Macaron (pronounced as ma-kah-rhon) is a meringue based sandwich cookie. When I initially read the recipe of Macarons, I thought it was a piece of cake. On reading more, I realised that it wasn’t as it easy as it sounds. Nailing it at the first attempt seemed to be more of a distant dream. Now that’s what I call a “Challenge”. I wanted to nail it at my first try. So I read more….and more…and more..and learnt a few things along the way.
I had saved a few Macarons for my parents who were coming two days later. I knew that Appa would really gorge on it as he is fond of sweets. What surprised me was the sight of Amma tasting a bit and helping to a few more Macarons. Yippeee !!
There are two ways to make the Macarons; the French way and the Italian way. The Italian way involves making sugar syrup and mixing with egg whites, whereas the French Macarons involves mixing dry ingredients into the meringue. Quite a lot people vouch for the Italian technique, but I am yet to try that one. Why did I chose the French one? I felt that was more easy.. 🙂
Quite a lot of French Macaron recipes call for aging the egg whites. There are quite a few who votes against it. I used 2 days old eggs.
PATIENCE is the key to being successful in making Macarons.
Another factor is precision. The precision in measurements, beating, mixing etc leads to a Macaron success story.
I followed the recipe from The Macaron Diaries.
- 130 gms Almonds Powdered
- 160 gms Icing sugar
- 3 Egg whites (room temperature) (90-100 gms total weight)
- 65 gms Caster sugar
- Combine almond meal with pure icing sugar and sift three times. Set aside.
- Take egg whites in a bowl.
- Beat egg whites until foamy.
- Add food colour and add caster sugar, a tablespoon at a time.
- Continue to beat till you get glossy, stiff peaks. You should be able to hold the bowl upside down above your head.
- Fold in half the sugar- almond mixture into the egg whites.
- Mix well.
- Add 80% of the remaining mixture and mix lightly in a circular motion.(This is to make sure that the batter doesnu2019t end up being too dry).
- You may add the remaining almond-sugar mixture if you feel the batter is too thin.
- Spread out the batter against the bowlu2019s sides and then scoop the batter from the bottom and turning it upside down.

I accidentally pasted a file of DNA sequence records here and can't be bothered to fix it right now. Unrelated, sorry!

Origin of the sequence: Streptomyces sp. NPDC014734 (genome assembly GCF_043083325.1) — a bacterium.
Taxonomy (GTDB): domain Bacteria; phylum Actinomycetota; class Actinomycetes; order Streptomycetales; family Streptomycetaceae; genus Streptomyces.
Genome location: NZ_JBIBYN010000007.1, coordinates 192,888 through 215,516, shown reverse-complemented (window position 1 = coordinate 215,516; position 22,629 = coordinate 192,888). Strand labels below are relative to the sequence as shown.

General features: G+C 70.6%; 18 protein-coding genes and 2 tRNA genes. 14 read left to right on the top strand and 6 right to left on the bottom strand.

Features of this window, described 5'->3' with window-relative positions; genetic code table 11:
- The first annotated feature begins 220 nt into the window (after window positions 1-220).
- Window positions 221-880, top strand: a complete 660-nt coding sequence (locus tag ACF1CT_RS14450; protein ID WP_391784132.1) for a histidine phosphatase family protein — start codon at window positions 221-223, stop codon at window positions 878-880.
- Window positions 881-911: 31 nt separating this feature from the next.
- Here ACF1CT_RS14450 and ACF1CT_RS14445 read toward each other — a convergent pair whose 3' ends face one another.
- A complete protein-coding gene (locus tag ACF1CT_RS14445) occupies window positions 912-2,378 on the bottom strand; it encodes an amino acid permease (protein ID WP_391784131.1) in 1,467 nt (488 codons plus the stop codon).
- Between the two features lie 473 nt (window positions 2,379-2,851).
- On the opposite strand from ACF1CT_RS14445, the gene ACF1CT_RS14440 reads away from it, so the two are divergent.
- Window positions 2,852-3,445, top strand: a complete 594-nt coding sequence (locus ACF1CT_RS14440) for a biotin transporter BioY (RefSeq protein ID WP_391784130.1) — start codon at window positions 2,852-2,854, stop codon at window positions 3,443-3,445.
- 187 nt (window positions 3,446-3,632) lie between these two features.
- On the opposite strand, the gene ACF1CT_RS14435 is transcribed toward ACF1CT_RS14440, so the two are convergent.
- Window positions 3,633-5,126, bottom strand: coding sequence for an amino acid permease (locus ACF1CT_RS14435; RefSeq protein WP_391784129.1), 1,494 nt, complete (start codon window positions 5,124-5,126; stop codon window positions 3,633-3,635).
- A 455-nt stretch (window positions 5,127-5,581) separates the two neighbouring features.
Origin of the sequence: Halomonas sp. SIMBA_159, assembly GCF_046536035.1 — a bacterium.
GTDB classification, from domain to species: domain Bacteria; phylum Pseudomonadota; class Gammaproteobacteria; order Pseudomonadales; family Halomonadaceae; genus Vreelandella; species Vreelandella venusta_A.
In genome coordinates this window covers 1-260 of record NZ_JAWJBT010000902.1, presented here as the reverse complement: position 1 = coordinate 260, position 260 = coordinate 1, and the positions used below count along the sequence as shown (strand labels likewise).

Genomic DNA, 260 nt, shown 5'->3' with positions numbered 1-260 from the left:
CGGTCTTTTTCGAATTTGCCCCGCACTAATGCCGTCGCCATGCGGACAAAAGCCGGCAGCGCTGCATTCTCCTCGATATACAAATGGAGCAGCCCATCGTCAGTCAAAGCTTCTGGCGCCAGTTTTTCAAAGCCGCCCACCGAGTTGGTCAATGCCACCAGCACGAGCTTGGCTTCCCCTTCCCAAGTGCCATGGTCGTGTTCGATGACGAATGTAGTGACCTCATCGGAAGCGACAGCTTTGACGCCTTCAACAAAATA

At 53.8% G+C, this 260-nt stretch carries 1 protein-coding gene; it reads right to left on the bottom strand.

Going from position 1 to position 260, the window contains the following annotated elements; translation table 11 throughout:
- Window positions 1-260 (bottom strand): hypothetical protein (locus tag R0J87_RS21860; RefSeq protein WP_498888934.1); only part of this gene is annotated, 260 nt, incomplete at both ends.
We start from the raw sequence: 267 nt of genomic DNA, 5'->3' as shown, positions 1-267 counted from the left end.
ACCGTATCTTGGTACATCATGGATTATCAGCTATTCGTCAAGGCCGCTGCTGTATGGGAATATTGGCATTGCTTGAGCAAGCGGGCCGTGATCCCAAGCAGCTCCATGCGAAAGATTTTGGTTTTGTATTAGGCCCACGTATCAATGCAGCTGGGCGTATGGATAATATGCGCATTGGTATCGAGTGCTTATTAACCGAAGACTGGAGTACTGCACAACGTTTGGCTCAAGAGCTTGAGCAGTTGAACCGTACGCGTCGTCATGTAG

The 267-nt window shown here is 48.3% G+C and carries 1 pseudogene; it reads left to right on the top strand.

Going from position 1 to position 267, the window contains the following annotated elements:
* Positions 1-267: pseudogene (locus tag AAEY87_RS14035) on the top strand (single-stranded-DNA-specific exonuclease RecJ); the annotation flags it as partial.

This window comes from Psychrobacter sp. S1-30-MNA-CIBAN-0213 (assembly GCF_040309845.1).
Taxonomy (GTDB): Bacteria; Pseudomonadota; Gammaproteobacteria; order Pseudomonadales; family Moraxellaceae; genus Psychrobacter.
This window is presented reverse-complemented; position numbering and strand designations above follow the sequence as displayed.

- Plop, swipe against side of bowl and repeat.
- To check the consistency of the batter, scoop a spoonful of the batter and let it drop.
- If it slowly drops back into the bowl, lands on the rest of the batter in a small mound and slowly sinks back into the batter, then you are done.
- Do not over fold as this will result in runny batter and consequently, flat macarons without feet.
- Transfer the batter into a piping bag.
- Line the trays with double layers of baking paper.
- If you want to be precise, you may draw circles of 2.5 cms diameter.
- Pipe small mounds of batter onto the paper.
- Tap the tray firmly against the counter. This will dislodge the air bubbles.
- Set the trays for drying. This will take approximately 45 minutes to an hour. I told you. Patience is the key 🙂
- When you touch on top of the mound, it shouldn't stick to your finger.
- Preheat the oven to 150C.
- Once preheated, bring down the temperature to 120-130C.
- Place the tray in the oven and bake for 15 - 20 minutes. The timing may vary.
- To test if they are done, try lifting a macaron from the sheet. If it comes off easily, it is done. If not, place it back in the oven and bake for a few more minutes.
- Transfer them to a cooling rack and cool.
- Once cool, pipe the filling of your choice onto the flat side of a cookie and place another cookie on top.
- The macarons can be stored in an airtight container and refrigerated.